Marina Loves the Kaba Ornament

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Well, this is not the first time that I publicly declare my love for this amazing piece designed by Bram de Does, but I insist on advertising it since I do believe more people should be aware of this part of his work, beyond Trinité and Lexicon.

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The first time I came across this beauty was during Type and Media, while we visited De Buitenkant and Jan de Jong showed the class the notes and proofs for the Kaba ornament book by Bram, which they published in 2006.

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At De Buitenkant in Amsterdam

I immediately saw how amazing and powerful that little piece of design was. Although it seems very simple, this “little drawing” is very complex. It is able to produce countless options of vignettes, borders and patterns, as illustrated in his books about the ornament. I don’t believe there is any other ornament as versatile and elegant as this one. The asymmetrical shape has a perfect balance between black and white, just like yin and yang. The curved lines are very refined, adjusted by the skilled eyes and hands of Mr. de Does.

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A few years later I was invited by Mathieu Lommen and John L. Walters to be part of the Eye Archive night during ATypI Amsterdam, where I had to pick an item from the Special Collections to highlight and present. Even though they have unique materials, I felt like the Kaba ornament had to be shown, so I picked the book through which I was introduced to Kaba. Not surprisingly, many people didn’t know about it and were immediately enchanted.

Photo by Henrique Nardi

Photo by Henrique Nardi – Closing ceremony of AtypI Amsterdam 2013

At the end of the conference I got a very special surprise gift from Jan Willem Stas and the Type and Media class of 2013/14 (thanking me for the organization of ATypI Ams and having involved them in the team). They bought me another Kaba ornament book! But this is a very special one, as only 175 copies were produced and I am the proud owner of one.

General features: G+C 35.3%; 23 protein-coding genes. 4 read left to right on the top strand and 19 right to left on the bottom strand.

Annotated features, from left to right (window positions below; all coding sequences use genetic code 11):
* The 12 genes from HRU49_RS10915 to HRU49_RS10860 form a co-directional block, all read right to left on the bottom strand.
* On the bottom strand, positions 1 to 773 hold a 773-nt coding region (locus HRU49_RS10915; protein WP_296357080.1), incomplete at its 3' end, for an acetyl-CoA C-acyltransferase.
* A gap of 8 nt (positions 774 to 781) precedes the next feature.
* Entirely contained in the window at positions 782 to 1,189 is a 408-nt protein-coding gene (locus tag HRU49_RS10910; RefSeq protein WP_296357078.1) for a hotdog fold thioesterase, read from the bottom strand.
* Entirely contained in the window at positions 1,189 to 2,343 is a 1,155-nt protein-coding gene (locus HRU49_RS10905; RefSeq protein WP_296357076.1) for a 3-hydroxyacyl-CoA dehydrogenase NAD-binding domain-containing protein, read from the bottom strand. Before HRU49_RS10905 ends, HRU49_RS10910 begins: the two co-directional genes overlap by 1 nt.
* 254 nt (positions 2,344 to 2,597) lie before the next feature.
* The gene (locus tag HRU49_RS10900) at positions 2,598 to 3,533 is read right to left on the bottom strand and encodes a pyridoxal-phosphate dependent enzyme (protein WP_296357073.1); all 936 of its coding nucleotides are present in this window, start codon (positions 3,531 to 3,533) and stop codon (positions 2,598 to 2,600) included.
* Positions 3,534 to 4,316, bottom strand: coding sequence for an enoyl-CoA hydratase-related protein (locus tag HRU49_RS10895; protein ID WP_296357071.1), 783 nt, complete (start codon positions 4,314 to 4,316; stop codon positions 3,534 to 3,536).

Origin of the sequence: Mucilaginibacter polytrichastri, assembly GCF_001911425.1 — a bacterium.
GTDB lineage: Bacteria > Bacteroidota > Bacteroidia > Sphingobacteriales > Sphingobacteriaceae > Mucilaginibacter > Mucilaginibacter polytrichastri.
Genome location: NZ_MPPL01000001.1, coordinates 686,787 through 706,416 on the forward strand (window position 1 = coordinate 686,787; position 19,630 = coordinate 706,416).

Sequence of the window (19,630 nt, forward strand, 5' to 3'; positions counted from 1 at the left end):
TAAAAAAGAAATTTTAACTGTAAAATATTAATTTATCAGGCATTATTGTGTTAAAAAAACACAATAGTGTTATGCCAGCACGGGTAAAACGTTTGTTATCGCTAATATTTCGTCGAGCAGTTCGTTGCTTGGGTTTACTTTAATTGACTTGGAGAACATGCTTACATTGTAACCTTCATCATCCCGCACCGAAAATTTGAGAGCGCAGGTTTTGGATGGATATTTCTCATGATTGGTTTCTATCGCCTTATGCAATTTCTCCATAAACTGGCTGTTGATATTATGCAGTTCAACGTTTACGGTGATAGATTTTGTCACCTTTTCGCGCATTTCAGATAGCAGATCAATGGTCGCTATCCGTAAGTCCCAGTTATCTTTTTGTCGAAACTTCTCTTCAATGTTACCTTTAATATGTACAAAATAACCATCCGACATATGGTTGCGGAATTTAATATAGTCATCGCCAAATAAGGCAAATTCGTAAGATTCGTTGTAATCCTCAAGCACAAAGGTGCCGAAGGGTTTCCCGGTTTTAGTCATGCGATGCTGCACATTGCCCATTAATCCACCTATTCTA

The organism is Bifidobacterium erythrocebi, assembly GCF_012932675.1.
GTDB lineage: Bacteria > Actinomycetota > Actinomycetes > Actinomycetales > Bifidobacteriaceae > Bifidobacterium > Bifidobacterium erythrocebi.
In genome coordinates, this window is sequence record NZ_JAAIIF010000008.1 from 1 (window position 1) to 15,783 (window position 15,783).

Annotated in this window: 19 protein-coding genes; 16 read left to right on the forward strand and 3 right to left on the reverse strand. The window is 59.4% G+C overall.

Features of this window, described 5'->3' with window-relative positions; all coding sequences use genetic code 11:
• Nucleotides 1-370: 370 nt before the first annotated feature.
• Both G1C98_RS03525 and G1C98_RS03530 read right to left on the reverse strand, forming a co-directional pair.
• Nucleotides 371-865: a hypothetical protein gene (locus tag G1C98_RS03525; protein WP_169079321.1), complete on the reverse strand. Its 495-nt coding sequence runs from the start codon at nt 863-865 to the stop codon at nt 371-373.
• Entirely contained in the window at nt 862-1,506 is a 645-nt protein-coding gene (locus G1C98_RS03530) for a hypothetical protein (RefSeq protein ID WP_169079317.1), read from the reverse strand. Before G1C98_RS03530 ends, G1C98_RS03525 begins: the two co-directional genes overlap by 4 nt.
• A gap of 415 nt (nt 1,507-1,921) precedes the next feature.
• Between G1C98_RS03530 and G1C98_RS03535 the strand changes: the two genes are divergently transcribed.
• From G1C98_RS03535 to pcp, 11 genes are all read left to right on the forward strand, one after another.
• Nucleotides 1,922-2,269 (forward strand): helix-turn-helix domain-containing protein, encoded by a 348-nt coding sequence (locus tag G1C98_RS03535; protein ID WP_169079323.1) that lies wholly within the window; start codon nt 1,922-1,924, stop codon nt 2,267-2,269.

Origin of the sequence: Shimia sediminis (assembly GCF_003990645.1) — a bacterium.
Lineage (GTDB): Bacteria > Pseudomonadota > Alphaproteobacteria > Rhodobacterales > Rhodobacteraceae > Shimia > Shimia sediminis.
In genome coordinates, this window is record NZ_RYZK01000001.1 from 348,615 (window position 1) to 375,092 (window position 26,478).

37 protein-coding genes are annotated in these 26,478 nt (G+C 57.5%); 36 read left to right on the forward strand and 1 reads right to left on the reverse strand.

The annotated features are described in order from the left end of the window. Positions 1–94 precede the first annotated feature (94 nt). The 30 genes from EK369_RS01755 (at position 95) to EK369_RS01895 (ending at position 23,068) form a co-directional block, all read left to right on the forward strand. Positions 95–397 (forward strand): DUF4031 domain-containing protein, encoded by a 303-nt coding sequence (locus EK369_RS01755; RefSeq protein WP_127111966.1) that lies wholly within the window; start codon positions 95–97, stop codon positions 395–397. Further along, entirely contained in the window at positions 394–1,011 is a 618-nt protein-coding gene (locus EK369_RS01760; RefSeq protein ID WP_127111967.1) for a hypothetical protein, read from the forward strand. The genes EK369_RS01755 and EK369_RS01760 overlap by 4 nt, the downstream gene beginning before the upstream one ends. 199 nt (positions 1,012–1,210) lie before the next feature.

Kaba Ornament Deel I - Vorm (2002)

Kaba Ornament Deel I – Vorm (2002)

Since then I wanted to write to Bram de Does and visit him in Orvelte, but I always thought I needed to come up with the right questions and have something nice and interesting to say to him. Not having done this is something I deeply regret now.

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When I moved to The Netherlands, I started talking to Thomas Gravenmaker, who called Sander Pinkse and asked him to bring a few pieces of the original Kaba Ornament in metal to show me during an event at the Special Collections. I almost had tears in my eyes when I held them! Then I had to hold my breath, when they told me only the printers that are part of the group Drukwerk in de Marge are allowed to use the ornament, but that I could do it, and the only request was that I needed to supply a copy of the printed material to each one of them (Thomas, Sander and Bram!). But what could I do with the ornament that Bram hadn’t done himself after over 30 years of sketching possibilities? I had a few ideas, but nothing seemed good enough.

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I really should have known better and not waited so long, as early this year we got the sad news that Bram de Does died on December 28, 2015. It was a great loss for the type community, and a special one for me. Then I knew I had missed the opportunity to know the person that had designed the ornament I admire the most and overwhelm him with all the questions I could possibly think about.

The idea of printing something with the ornament is still in my mind, but gladly, right after this very sad news, Thomas contacted me asking to join him to teach a workshop with the Kaba ornament. Of course I immediately said yes and we are going to do it this March in his letterpress studio in Amsterdam. Can’t wait!

Well, this story is not over as you’ll probably hear more from me about it. But for now, I think it’s not enough to simply show some images that would represent the range of possibilities that Kaba allows; it wouldn’t do it justice! So I would rather show you this video (which was in the background during my presentation at Eye Archive) where I flip through some of the 504 pages of the book “The Kaba ornament”. Enjoy! Isn’t it jaw-dropping?

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